History of Baby Sign Language
Learn the history of Baby Sign Language, from it’s roots in a strange observation made by a 19th century linguist, through to mainstream acceptance in the 2000s.
- 1800s: William Dwight Whitney discovers children in deaf families outperforming hearing peers.
- 1980s: Dr. Joseph Garcia rediscovers BSL and starts teaching signing to hearing families.
- 1990s: Prof. Acredolo & Goodwyn’s research shows that BSL works and that there are enormous benefits.
- 2000s: BSL is gaining widespread acceptance as the evidence mounts.
1800s: Whitney’s Curious Observation
William Dwight Whitney made a curious observation: children of deaf parents are routinely communicating through sign language at 6 months – a year before children in hearing families.
Whitney, a 19th century linguist, was a professor at Yale and an writer of the now ubiquitous Webster’s dictionary. While studying the deaf community, he remarked on the superior communication abilities of their children. Despite having what people of the time considered the handicap of growing up in a deaf household, these children were making their hearing peers look slow.
Not only are children in deaf families communicating through sign language earlier, they have normal speaking trajectories. Despite having parents that do not speak, children in deaf families learn to speak at the regular age. Signing not only lets them communicate at a younger age, it also helps them learn to speak.
Whitney did not take it much further than that and this curiosity was left largely un-investigated for more than a century until it was rediscovered in the 1970s.
1980s: Rediscovery & First Steps
Dr. Joseph Garcia, then an ASL interpreter, was the first to take the next step. Dr. Garcia noticed that the children of his deaf friends were communicating with their parents at six months old using sign language and had substantial vocabularies at nine months old. This was also surprising to Dr. Garcia since most children don’t start saying their first few words until 12 months old and will still have a very small vocabulary at two years old. Dr. Garcia wrote about this phenomenon in his 1986 graduate thesis. Dr. Garcia began using sign language to teach the children of hearing parents and later started a company to teach baby sign language.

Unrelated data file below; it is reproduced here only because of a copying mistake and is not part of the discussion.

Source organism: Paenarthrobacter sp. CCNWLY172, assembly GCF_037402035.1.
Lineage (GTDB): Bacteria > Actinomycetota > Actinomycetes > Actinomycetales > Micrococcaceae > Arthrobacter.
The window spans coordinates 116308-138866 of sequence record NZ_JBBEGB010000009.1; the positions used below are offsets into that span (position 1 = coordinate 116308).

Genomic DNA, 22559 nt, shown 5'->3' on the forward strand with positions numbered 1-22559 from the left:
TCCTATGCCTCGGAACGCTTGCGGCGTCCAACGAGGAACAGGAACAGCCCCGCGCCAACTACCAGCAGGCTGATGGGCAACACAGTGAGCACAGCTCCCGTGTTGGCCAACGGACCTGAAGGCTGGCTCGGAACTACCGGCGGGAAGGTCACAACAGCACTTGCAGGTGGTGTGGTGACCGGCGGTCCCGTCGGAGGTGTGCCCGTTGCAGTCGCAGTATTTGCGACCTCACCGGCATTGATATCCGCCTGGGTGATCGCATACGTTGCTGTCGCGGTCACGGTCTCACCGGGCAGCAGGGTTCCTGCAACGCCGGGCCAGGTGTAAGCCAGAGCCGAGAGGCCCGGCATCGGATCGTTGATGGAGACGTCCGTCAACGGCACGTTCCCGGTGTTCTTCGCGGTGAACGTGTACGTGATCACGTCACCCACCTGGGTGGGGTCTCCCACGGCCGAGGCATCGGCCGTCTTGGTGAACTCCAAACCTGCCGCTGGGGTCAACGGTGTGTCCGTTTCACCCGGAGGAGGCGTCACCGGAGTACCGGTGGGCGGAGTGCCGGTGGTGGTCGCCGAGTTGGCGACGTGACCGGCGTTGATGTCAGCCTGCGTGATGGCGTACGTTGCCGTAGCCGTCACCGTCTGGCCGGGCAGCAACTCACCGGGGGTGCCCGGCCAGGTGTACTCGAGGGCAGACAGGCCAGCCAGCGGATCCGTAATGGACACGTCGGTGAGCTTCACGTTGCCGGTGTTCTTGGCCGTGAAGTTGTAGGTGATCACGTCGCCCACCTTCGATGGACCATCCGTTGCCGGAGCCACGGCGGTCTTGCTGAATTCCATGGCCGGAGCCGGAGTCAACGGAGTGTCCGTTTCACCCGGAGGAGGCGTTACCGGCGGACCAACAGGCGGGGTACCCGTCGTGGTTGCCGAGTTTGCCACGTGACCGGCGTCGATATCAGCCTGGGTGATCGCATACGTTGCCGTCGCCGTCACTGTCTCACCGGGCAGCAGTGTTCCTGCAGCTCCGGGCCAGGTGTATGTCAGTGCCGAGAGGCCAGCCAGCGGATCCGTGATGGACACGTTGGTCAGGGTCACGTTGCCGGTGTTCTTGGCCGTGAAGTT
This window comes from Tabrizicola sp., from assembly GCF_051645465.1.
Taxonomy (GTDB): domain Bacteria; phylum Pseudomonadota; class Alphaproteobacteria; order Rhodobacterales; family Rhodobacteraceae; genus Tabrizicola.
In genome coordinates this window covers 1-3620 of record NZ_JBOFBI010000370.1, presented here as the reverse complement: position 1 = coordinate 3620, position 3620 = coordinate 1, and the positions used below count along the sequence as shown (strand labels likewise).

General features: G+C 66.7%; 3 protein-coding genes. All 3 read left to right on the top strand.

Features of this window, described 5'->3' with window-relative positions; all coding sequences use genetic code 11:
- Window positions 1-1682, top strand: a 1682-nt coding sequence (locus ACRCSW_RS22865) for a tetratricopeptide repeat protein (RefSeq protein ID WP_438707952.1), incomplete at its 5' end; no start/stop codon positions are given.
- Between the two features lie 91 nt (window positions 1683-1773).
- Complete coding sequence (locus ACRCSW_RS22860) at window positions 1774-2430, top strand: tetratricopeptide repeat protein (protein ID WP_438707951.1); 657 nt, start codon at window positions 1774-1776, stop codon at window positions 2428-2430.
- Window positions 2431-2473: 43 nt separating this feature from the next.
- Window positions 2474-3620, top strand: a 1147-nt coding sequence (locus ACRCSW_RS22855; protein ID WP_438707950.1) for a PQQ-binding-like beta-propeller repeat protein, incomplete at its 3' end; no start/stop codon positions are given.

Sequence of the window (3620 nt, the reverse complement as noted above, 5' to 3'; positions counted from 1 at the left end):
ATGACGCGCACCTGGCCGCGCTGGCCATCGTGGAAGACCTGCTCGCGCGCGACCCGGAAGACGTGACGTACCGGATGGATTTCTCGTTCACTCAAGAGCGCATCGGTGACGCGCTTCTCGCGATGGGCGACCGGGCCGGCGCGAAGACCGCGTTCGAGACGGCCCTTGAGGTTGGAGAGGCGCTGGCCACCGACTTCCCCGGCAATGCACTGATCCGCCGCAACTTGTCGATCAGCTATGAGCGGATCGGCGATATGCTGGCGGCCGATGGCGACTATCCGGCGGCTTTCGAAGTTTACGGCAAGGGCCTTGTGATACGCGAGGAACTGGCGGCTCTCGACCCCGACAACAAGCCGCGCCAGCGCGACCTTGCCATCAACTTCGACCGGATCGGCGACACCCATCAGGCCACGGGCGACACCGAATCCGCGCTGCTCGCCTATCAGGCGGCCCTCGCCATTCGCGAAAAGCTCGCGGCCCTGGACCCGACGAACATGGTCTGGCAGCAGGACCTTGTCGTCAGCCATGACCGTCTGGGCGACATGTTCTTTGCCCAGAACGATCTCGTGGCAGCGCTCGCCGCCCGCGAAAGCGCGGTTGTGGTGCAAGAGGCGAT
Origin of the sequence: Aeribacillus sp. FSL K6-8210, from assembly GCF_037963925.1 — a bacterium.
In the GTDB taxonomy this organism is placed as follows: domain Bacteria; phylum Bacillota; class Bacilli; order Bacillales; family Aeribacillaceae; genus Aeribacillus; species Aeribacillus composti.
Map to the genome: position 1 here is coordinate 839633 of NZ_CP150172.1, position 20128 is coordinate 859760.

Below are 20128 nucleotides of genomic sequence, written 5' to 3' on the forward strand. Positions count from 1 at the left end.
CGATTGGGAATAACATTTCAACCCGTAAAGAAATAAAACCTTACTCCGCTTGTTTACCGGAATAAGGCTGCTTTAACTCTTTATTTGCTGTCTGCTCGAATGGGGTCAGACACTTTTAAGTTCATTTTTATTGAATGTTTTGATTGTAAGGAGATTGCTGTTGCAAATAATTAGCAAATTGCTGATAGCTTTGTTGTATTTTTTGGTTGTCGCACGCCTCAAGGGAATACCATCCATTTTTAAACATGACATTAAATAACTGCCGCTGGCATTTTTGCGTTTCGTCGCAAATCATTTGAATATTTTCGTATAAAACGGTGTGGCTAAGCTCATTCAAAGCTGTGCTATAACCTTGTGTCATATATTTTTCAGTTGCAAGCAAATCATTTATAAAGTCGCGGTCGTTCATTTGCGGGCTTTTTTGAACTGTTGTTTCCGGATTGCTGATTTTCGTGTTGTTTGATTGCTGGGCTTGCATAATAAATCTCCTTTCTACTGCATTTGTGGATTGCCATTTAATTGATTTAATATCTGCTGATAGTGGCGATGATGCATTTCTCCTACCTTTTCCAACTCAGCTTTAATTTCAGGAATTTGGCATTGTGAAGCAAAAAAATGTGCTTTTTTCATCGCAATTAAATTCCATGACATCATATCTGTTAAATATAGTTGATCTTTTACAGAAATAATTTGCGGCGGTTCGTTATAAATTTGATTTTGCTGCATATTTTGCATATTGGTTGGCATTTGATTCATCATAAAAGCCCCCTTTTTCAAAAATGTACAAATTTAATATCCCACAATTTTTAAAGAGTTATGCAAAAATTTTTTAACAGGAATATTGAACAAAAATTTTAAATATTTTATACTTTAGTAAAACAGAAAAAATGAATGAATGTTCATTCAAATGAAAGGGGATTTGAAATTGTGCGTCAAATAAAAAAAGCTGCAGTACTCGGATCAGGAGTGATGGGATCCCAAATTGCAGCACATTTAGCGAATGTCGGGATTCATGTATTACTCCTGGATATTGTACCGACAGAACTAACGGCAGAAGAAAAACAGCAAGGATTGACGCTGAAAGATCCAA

1990s: Research Findings Grow
In the late 1980s, Professor Linda Acredolo noticed her daughter making rudimentary signs. Working with her research partner at the University of California (San Diego), Professor Susan Goodwyn, the pair began teaching the baby more formal signs.
Acredolo and Goodwyn won a series of NIH grants to study Baby Sign Language. Over the next 20 years, Professor’s Acredolo and Goodwyn conducted the first comprehensive baby sign language research. Through a series of studies, they showed benefits including:
- Less frustration and a closer bond
- A larger speaking vocabulary
- 12 IQ point advantage
Acredolo & Goodwyn also started to push Baby Sign Language into the mainstream, starting a company to promote signing.
2000s: Going Mainstream
Through the 2000s, acceptance and use of baby sign language has continued to grow. In 2006, PBS began running the Signing Time series, further growing awareness of the benefits of Baby sign Language. And today signing is used by millions of families and has become an integral part of the program in many early childcare centers.
Baby Sign Language has also been winning praise from professionals, winning an endorsement by the Pediatrician Approved in the latest edition of their guide to infant care, Heading Home With Your Newborn.
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